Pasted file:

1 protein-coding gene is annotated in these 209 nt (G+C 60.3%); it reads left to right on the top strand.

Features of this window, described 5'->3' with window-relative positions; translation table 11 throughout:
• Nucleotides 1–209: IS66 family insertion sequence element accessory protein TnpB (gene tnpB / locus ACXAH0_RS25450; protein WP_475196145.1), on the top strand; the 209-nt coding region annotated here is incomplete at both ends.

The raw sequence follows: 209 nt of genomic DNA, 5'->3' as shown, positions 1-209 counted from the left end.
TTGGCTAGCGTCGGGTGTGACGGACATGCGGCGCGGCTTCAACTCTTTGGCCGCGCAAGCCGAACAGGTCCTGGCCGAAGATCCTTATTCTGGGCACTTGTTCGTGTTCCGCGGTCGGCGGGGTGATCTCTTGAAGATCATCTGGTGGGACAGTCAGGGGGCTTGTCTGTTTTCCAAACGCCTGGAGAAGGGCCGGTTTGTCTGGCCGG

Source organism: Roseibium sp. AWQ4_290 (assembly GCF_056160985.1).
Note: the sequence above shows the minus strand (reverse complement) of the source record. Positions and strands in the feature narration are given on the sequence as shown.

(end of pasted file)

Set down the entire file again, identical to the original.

1 protein-coding gene is annotated in these 209 nt (G+C 60.3%); it reads left to right on the top strand.

Features of this window, described 5'->3' with window-relative positions; translation table 11 throughout:
• Nucleotides 1–209: IS66 family insertion sequence element accessory protein TnpB (gene tnpB / locus ACXAH0_RS25450; protein WP_475196145.1), on the top strand; the 209-nt coding region annotated here is incomplete at both ends.

The raw sequence follows: 209 nt of genomic DNA, 5'->3' as shown, positions 1-209 counted from the left end.
TTGGCTAGCGTCGGGTGTGACGGACATGCGGCGCGGCTTCAACTCTTTGGCCGCGCAAGCCGAACAGGTCCTGGCCGAAGATCCTTATTCTGGGCACTTGTTCGTGTTCCGCGGTCGGCGGGGTGATCTCTTGAAGATCATCTGGTGGGACAGTCAGGGGGCTTGTCTGTTTTCCAAACGCCTGGAGAAGGGCCGGTTTGTCTGGCCGG

Source organism: Roseibium sp. AWQ4_290 (assembly GCF_056160985.1).
Note: the sequence above shows the minus strand (reverse complement) of the source record. Positions and strands in the feature narration are given on the sequence as shown.